TRITACE 2.5MG TABLETS

Active substance: RAMIPRIL

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If you notice any side effects not listed in this
leaflet, please tell your doctor or pharmacist.
5. How to store Tritace

• Keep out of the reach and sight of children.
• Do not use Tritace after the expiry date which is



stated on the carton and blister pack. The expiry
date refers to the last day of that month.
This medicinal product does not require any
special storage conditions.
Medicines should not be disposed of via
wastewater or household waste. Ask your
pharmacist how to dispose of medicines no
longer required. These measures will help to
protect the environment.

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6. Further information
What Tritace Tablets contain.
• The active substance is ramipril.
• The other ingredients are Hypromellose,
pregelatinised maize starch, microcrystalline
cellulose, sodium stearyl fumarate.
• The 2.5mg tablets also contain yellow ferric
oxide (E172).
• The 5mg tablets also contain red ferric oxide
(E172).
What Tritace Tablets look like and contents of
the pack
• Tritace® 1.25mg Tablets are white to almost
white oblong tablets with score-line. The upper
face is marked with 1.25 and a logo ( ) and the
lower face is marked with HMN and 1.25. The
score line is only to facilitate breaking for ease
of swallowing and not to divide into equal
doses.
• Tritace® 2.5mg Tablets are yellowish to yellow
oblong tablets with a score-line. The upper face
is marked with 2.5 and a logo ( ) and the lower
face is marked with HMR and 2.5. The tablet
can be divided into equal halves.
• Tritace® 5mg Tablets are pale red oblong tablets
with a score-line. The upper face is marked with
5 and a logo ( ) and the lower face is marked
with HMP and 5. The tablet can be divided into
equal halves.
• Tritace® 10mg Tablets are white to almost white
oblong tablets with a score-line. The upper face
is marked with HMO/HMO and the lower face is
unmarked. The tablet can be divided into equal
halves.
All strengths are supplied in PVC/aluminium
blisters in packs of 28 tablets.
Your Tritace Tablets Titration Pack contains 3

different strengths of Tritace Tablets in 3 different
cartons.
• 7 x 2.5mg ramipril (yellowish to yellow white
oblong tablets with a score-line. The upper face
is marked with 2.5 and a logo ( ) and the lower
face is marked with HMR and 2.5
• 21 x 5mg ramipril (pale red oblong tablets with
a score-line. The upper face is marked with 5
and a logo ( ) and the lower face is marked
with HMP and 5
• 7 x 10mg ramipril (white to almost white
oblong tablets with a score-line. The upper face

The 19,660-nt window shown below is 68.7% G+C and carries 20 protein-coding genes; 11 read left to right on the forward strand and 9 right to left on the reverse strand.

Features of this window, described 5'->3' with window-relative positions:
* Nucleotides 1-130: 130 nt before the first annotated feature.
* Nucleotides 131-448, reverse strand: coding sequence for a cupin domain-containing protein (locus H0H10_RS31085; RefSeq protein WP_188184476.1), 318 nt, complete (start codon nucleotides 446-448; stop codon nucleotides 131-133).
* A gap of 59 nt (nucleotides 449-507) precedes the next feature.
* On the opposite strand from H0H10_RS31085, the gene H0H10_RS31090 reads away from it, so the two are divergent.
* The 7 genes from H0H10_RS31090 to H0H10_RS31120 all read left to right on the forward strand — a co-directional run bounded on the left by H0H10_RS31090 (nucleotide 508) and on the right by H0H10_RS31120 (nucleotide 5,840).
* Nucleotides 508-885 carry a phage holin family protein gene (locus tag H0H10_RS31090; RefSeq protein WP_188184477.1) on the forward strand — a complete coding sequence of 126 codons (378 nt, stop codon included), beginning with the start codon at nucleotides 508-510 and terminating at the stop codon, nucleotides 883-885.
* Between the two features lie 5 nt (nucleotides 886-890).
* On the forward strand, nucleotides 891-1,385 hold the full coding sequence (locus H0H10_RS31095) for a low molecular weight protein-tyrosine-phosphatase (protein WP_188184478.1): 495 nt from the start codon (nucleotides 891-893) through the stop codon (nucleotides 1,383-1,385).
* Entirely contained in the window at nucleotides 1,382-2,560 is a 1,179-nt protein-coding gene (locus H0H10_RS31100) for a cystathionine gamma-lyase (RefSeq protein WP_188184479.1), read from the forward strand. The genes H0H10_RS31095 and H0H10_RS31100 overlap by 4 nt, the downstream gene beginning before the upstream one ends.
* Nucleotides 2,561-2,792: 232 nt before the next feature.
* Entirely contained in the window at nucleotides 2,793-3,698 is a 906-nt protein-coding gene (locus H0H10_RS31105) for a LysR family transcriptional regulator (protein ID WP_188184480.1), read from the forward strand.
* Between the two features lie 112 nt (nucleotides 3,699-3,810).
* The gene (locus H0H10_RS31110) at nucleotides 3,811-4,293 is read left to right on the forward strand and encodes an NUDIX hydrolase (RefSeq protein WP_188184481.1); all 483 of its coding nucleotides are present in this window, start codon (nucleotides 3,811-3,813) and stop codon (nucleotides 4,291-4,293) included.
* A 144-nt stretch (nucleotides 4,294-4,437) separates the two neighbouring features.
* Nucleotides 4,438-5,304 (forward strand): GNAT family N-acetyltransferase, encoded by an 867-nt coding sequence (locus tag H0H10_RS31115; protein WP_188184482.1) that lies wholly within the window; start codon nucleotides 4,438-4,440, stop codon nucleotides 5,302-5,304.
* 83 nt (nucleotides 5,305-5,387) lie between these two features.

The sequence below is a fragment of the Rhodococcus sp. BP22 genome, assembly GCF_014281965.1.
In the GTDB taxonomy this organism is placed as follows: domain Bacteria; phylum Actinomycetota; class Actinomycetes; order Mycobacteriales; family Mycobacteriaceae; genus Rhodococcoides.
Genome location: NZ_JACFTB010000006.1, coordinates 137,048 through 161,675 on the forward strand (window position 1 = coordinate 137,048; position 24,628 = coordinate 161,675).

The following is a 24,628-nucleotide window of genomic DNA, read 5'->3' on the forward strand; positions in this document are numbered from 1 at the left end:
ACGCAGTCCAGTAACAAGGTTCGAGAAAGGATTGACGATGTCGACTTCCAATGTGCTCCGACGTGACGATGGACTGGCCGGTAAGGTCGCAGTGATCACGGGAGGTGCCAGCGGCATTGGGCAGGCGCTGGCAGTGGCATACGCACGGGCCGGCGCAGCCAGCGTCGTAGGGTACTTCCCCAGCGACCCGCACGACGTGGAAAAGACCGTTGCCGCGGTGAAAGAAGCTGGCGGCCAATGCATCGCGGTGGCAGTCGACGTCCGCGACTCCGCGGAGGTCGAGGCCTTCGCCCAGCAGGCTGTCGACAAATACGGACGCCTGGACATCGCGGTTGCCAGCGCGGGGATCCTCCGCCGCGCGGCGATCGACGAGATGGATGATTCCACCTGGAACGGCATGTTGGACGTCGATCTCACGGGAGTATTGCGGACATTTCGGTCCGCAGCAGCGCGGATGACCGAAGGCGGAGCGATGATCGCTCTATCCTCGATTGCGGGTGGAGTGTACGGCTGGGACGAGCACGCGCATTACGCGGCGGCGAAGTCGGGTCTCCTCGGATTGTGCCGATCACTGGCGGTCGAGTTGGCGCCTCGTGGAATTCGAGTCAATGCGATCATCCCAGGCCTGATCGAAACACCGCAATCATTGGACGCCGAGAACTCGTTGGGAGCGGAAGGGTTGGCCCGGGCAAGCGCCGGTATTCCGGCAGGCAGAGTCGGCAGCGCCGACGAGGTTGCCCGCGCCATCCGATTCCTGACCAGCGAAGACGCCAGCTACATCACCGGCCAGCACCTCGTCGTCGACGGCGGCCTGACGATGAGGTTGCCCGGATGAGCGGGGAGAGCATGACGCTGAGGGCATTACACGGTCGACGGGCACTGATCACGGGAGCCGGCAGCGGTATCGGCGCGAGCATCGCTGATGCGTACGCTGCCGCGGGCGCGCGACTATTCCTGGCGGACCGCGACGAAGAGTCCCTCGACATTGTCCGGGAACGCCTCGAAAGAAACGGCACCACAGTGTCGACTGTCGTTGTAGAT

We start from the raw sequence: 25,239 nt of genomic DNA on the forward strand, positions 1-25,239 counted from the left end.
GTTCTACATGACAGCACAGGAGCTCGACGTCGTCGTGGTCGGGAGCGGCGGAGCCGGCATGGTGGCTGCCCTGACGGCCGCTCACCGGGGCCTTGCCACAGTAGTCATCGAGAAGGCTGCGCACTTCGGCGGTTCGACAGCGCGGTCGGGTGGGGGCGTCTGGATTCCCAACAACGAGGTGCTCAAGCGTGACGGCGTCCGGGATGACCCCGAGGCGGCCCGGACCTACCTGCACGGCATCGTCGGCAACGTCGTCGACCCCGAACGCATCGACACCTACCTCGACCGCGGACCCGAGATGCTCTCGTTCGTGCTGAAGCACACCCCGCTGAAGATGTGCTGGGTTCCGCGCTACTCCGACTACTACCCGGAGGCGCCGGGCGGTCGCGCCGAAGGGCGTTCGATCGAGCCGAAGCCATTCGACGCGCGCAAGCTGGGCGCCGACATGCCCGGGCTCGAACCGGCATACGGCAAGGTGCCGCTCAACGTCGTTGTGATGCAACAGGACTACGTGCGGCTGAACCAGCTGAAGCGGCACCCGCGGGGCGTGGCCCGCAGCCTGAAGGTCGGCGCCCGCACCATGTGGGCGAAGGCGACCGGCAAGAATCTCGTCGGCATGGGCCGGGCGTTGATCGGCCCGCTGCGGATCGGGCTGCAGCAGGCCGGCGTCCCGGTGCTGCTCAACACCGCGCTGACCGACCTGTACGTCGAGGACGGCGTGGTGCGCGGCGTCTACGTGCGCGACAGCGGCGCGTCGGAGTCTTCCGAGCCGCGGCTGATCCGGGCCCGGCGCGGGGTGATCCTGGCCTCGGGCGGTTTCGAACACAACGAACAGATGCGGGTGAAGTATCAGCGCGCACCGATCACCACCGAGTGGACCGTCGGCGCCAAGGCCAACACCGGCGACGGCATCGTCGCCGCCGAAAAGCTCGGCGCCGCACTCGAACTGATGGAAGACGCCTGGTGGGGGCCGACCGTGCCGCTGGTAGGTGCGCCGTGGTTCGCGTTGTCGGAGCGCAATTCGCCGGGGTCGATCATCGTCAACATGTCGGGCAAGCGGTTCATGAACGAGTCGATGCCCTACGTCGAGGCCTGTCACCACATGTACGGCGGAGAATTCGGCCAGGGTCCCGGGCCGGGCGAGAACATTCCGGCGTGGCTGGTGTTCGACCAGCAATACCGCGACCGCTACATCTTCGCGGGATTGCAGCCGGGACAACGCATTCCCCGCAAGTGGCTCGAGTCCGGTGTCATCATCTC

is marked with HMO/HMO and the lower face is
unmarked
Your Titration Pack is available in packs containing
a total of 35 tablets.

Marketing Authorisation Holder and
Manufacturer
Marketing Authorisation Holder
Sanofi-aventis, One Onslow Street, Guildford,
Surrey, GU1 4YS, UK
Tel: 01483 505515
Fax: 01483 535432
email: uk-medicalinformation@sanofi-aventis.com
Manufacturer
Sanofi-aventis S.p.A.
SS 17 Km 22, Scoppito (AQ), Italy
This medicinal product is authorised in the
Member States of the EEA under the following
names:
Tritace 1.25 mg tablets, Tritace 2.5 mg tablets,
Tritace 5 mg tablets, Tritace 10 mg tablets,
Tritace 1.25 mg capsules, Tritace 2.5 mg capsules,
Tritace 5 mg capsules, Tritace 10 mg capsules,
Tritace Titration Pack tablets.
This leaflet does not contain all the information
about your medicine. If you have any questions or
are not sure about anything, ask your doctor or
pharmacist.
This leaflet was last revised in 05/2011
© Sanofi-aventis 2003-2011

PACKAGE LEAFLET:
INFORMATION FOR THE USER

Tritace® 1.25mg - 2.5mg
5mg - 10mg Tablets
Tritace® Tablets Titration Pack
Ramipril

Is this leaflet hard to see
or read?
Phone 01483 505515
for help
Read all of this leaflet carefully before you
start taking this medicine.
• Keep this leaflet. You may need to read it again.
• If you have any further questions, ask your
doctor or pharmacist.
• This medicine has been prescribed for you. Do
not pass it on to others. It may harm them even
if their symptoms are the same as yours.
• If any of the side effects get serious, or if you
notice any side effects not listed in this leaflet,
please tell your doctor or pharmacist.
In this leaflet:
1. What Tritace is and what it is used for
2. Before you take Tritace
3. How to take Tritace
4. Possible side effects
5. How to store Tritace
6. Further information
1. What Tritace is and what
it is used for
Tritace contains a medicine called ramipril. This
belongs to a group of medicines called ACE
inhibitors (Angiotensin Converting Enzyme
inhibitors).
Tritace works by:
• Decreasing your body’s production of
substances that could raise your blood pressure
• Making your blood vessels relax and widen